From the Cuban Kitchen: Maduros or Slow Bake Plantains

banana-450603_1280I grew up in Miami. I speak broken Spanish. I am a huge fan of Cuban food and Cuban music. I know the authentic Calle Ocho flavor. I love maduros.

Maduros are fried plantains. This is a traditional side dish in many Latin and Hispanic kitchens. It is made from fresh plantains. I give you an adaptation of the classic recipe below. If you use the right cooking method and the right kitchen appliance, the dish will puree without fibers. It will be safe for the swallow.

Apologies to the abuela, the Spanish grandmother – I use frozen plantains. I slow bake. The cooking technique delivers intensified flavor. It is easy for the average cook to buy frozen plantains in the international foods section of the freezer. They come in bags. I have used them. They are an excellent product.

If you have a swallowing disorder and you have nostalgia for the classic comfort food, you won’t mind that I tweaked the dish. Besides, this is easier. Ripe plantains are not always available in the market and you have to wait until they ripen, which may take days. This is a healthier version than a fry in fat. Plus, the downside is, when you fry in fat, you have to get rid of the cooking fat.

I follow the advice of the great chef Julia Childs and adapt to circumstance. As I say in all the dishes in the global cuisine series, it is better to have a tweaked version of the dish than not to have the dish at all. I have consulted with various speech language pathologists and dietitians, and they agree.

To our non-Hispanic readers who want to taste the great dish, let us clear up any confusion at the beginning. A plantain is not a banana. Do not substitute.

Prep Time: 5 minutes              Cook Time: Forty minutes                  Level: Easy


  • 2 cups frozen plantains
  • Cooking spray, coconut oil
  • Water, milk or non-dairy milk, or juice for the puree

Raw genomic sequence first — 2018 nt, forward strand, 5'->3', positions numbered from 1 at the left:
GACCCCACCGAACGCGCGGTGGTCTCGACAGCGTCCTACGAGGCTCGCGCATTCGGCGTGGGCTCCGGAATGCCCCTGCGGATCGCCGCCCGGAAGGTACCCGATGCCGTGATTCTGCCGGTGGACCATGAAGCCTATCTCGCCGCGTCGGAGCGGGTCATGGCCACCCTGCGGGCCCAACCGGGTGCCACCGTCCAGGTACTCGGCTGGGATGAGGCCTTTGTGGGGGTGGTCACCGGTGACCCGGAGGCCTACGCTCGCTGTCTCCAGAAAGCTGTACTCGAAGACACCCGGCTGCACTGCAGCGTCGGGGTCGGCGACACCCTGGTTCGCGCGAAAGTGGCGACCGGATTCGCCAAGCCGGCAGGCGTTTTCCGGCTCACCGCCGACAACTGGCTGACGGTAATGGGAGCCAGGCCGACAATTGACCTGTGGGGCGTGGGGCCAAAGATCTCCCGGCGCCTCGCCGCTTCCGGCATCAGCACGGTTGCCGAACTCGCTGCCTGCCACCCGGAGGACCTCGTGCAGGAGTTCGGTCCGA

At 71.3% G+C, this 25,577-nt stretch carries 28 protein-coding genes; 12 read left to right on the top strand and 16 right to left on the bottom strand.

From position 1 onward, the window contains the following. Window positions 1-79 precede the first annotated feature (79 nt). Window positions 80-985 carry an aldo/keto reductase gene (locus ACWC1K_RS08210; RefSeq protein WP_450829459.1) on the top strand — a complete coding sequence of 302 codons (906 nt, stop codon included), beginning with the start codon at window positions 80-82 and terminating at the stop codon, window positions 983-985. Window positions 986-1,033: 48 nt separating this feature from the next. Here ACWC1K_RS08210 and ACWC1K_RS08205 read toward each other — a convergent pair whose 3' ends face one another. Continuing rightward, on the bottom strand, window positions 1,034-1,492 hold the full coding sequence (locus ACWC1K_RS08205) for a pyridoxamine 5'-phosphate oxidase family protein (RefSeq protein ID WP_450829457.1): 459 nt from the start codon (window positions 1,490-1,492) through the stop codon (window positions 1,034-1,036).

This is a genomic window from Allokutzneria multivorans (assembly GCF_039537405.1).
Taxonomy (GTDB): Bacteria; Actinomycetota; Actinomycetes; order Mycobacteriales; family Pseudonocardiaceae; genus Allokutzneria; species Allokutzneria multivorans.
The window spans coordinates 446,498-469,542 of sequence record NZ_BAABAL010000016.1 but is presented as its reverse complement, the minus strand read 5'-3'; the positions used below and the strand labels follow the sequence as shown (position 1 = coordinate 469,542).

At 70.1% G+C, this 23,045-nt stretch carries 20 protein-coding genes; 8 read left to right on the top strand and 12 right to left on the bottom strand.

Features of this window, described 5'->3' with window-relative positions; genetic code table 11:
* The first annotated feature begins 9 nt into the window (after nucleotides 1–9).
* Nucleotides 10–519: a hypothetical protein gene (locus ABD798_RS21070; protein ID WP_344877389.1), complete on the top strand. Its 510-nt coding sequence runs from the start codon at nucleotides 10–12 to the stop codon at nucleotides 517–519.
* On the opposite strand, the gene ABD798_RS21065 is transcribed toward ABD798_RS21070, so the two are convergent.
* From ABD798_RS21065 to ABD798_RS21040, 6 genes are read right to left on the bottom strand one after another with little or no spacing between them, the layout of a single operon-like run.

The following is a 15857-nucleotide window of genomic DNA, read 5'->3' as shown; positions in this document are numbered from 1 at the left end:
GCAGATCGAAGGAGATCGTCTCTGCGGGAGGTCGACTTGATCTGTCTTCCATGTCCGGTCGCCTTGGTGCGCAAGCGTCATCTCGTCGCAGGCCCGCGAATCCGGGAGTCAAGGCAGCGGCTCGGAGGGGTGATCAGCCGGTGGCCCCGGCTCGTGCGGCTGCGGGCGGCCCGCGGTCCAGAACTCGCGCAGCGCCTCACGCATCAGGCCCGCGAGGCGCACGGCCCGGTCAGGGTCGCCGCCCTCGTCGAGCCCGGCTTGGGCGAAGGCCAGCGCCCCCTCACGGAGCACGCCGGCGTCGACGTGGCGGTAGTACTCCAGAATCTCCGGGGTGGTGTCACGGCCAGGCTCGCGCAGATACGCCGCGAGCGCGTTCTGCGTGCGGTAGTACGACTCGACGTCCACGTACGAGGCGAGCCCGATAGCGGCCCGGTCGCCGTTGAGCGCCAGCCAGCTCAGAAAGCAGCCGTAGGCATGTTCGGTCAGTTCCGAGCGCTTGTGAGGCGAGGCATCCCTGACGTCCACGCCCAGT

Preheat oven to 300 degrees. Prepare a sheet pan with a silicone liner or parchment paper.

Spread the maduros in a single layer.

Spray generously with the coconut cooking spray.

Alternatively, in a bowl, toss the maduros with 2 tbsp. coconut oil then place in a single layer on the silpat liner or parchment paper. This is to prevent the maduros from sticking.

Bake at 300 degrees for 40 minutes until fork-tender. Do not burn, and do not over-caramelize the plantain. While caramelization may be desirable for flavor when eating this comfort food, it does not produce a smooth and creamy puree but creates particles in the finished product. You are baking slowly to develop the flavor rather than getting the flavor through the caramelization.

When fork-tender, the maduros are done. Remove from oven and place on a plate. Allow them to cool.

For the Puree

Put the maduros in the bowl of a food processor or the pitcher of a blender and blend with a few tablespoons of cashew milk, dairy milk or even fruit juice, whatever your choice. Mango? Guava? Put the puree through a mesh sieve with a silicone spatula to remove any fiber. You can also use a food mill. The puree should be smooth for the swallow with no fibers. If you have one of the high-speed commercial blenders, the Vitamix, the NutriNinja, the NutriBullet Rx or the Wolfgang Puck commercial blender, place the cooked and cooled maduros in the pitcher and blend. This will create a smooth puree with no fibers. The maduros may be served warm or at room temperature.

Once the puree is completely smooth, it should be the correct thickness, as the plantain has a thick texture. If it is too thick, add more juice or milk. I think water is fine to thin the dish, but use whatever liquid you like. If you need to thicken to the required thickness, or to stabilize the food into the puree form, use either the powder form or the gel form of xanthum gum thickeners. Use one packet of gel or one scoop of powder of ThickenUp Clear.

Muy Sabroso! Swirl Away! Andale!


Featured photo credit: yoliboricia via Pixabay, cc